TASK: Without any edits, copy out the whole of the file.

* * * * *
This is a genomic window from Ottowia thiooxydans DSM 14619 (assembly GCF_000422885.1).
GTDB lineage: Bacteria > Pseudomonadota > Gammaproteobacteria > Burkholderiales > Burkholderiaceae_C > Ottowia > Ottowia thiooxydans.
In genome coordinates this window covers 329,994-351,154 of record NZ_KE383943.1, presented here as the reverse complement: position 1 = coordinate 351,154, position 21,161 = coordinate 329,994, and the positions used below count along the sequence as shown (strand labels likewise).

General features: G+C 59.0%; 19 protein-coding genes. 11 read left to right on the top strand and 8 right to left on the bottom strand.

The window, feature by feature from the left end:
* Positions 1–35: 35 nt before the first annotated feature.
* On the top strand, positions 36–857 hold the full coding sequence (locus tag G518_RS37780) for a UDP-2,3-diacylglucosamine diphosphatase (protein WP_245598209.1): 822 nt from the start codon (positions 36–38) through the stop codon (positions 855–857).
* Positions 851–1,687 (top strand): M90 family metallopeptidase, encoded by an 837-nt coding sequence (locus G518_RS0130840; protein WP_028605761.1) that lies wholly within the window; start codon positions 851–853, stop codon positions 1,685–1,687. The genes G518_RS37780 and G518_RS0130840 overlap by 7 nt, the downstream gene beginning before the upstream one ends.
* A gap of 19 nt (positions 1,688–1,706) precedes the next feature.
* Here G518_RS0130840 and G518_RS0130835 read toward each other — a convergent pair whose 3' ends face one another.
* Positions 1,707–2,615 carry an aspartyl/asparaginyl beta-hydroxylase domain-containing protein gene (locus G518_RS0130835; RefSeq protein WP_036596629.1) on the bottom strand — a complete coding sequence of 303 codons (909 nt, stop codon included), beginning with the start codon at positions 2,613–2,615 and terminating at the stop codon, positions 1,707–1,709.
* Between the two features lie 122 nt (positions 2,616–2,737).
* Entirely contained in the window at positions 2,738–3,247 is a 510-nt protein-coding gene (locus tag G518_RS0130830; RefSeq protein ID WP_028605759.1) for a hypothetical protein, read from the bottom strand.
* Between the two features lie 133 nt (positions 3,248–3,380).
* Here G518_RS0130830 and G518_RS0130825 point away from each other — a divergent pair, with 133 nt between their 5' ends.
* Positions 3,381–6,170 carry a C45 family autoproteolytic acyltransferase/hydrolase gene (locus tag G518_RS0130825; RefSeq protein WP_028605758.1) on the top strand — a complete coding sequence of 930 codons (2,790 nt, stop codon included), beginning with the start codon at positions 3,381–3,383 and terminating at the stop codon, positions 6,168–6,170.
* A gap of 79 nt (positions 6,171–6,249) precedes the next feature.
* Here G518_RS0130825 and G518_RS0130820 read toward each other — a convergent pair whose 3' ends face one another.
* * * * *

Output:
This is a genomic window from Ottowia thiooxydans DSM 14619 (assembly GCF_000422885.1).
GTDB lineage: Bacteria > Pseudomonadota > Gammaproteobacteria > Burkholderiales > Burkholderiaceae_C > Ottowia > Ottowia thiooxydans.
In genome coordinates this window covers 329,994-351,154 of record NZ_KE383943.1, presented here as the reverse complement: position 1 = coordinate 351,154, position 21,161 = coordinate 329,994, and the positions used below count along the sequence as shown (strand labels likewise).

General features: G+C 59.0%; 19 protein-coding genes. 11 read left to right on the top strand and 8 right to left on the bottom strand.

The window, feature by feature from the left end:
* Positions 1–35: 35 nt before the first annotated feature.
* On the top strand, positions 36–857 hold the full coding sequence (locus tag G518_RS37780) for a UDP-2,3-diacylglucosamine diphosphatase (protein WP_245598209.1): 822 nt from the start codon (positions 36–38) through the stop codon (positions 855–857).
* Positions 851–1,687 (top strand): M90 family metallopeptidase, encoded by an 837-nt coding sequence (locus G518_RS0130840; protein WP_028605761.1) that lies wholly within the window; start codon positions 851–853, stop codon positions 1,685–1,687. The genes G518_RS37780 and G518_RS0130840 overlap by 7 nt, the downstream gene beginning before the upstream one ends.
* A gap of 19 nt (positions 1,688–1,706) precedes the next feature.
* Here G518_RS0130840 and G518_RS0130835 read toward each other — a convergent pair whose 3' ends face one another.
* Positions 1,707–2,615 carry an aspartyl/asparaginyl beta-hydroxylase domain-containing protein gene (locus G518_RS0130835; RefSeq protein WP_036596629.1) on the bottom strand — a complete coding sequence of 303 codons (909 nt, stop codon included), beginning with the start codon at positions 2,613–2,615 and terminating at the stop codon, positions 1,707–1,709.
* Between the two features lie 122 nt (positions 2,616–2,737).
* Entirely contained in the window at positions 2,738–3,247 is a 510-nt protein-coding gene (locus tag G518_RS0130830; RefSeq protein ID WP_028605759.1) for a hypothetical protein, read from the bottom strand.
* Between the two features lie 133 nt (positions 3,248–3,380).
* Here G518_RS0130830 and G518_RS0130825 point away from each other — a divergent pair, with 133 nt between their 5' ends.
* Positions 3,381–6,170 carry a C45 family autoproteolytic acyltransferase/hydrolase gene (locus tag G518_RS0130825; RefSeq protein WP_028605758.1) on the top strand — a complete coding sequence of 930 codons (2,790 nt, stop codon included), beginning with the start codon at positions 3,381–3,383 and terminating at the stop codon, positions 6,168–6,170.
* A gap of 79 nt (positions 6,171–6,249) precedes the next feature.
* Here G518_RS0130825 and G518_RS0130820 read toward each other — a convergent pair whose 3' ends face one another.